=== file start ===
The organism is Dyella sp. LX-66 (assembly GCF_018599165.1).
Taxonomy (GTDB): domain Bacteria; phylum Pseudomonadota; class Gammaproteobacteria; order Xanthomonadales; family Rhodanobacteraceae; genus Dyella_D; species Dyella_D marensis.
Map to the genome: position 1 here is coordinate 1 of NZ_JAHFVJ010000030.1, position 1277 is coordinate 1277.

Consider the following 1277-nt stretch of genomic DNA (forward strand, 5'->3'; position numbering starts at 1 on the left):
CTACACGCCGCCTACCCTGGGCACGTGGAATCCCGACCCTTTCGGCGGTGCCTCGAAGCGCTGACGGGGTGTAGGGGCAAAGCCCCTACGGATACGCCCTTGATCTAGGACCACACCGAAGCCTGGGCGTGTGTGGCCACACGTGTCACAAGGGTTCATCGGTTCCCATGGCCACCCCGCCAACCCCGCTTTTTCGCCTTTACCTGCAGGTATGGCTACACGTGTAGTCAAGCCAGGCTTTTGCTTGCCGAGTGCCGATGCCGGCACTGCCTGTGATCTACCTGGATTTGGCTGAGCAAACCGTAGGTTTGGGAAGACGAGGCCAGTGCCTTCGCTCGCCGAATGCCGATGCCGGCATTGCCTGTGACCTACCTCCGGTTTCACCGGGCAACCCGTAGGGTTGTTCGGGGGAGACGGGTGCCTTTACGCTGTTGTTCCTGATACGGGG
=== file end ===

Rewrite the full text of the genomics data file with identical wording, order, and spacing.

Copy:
The organism is Dyella sp. LX-66 (assembly GCF_018599165.1).
Taxonomy (GTDB): domain Bacteria; phylum Pseudomonadota; class Gammaproteobacteria; order Xanthomonadales; family Rhodanobacteraceae; genus Dyella_D; species Dyella_D marensis.
Map to the genome: position 1 here is coordinate 1 of NZ_JAHFVJ010000030.1, position 1277 is coordinate 1277.

Consider the following 1277-nt stretch of genomic DNA (forward strand, 5'->3'; position numbering starts at 1 on the left):
CTACACGCCGCCTACCCTGGGCACGTGGAATCCCGACCCTTTCGGCGGTGCCTCGAAGCGCTGACGGGGTGTAGGGGCAAAGCCCCTACGGATACGCCCTTGATCTAGGACCACACCGAAGCCTGGGCGTGTGTGGCCACACGTGTCACAAGGGTTCATCGGTTCCCATGGCCACCCCGCCAACCCCGCTTTTTCGCCTTTACCTGCAGGTATGGCTACACGTGTAGTCAAGCCAGGCTTTTGCTTGCCGAGTGCCGATGCCGGCACTGCCTGTGATCTACCTGGATTTGGCTGAGCAAACCGTAGGTTTGGGAAGACGAGGCCAGTGCCTTCGCTCGCCGAATGCCGATGCCGGCATTGCCTGTGACCTACCTCCGGTTTCACCGGGCAACCCGTAGGGTTGTTCGGGGGAGACGGGTGCCTTTACGCTGTTGTTCCTGATACGGGG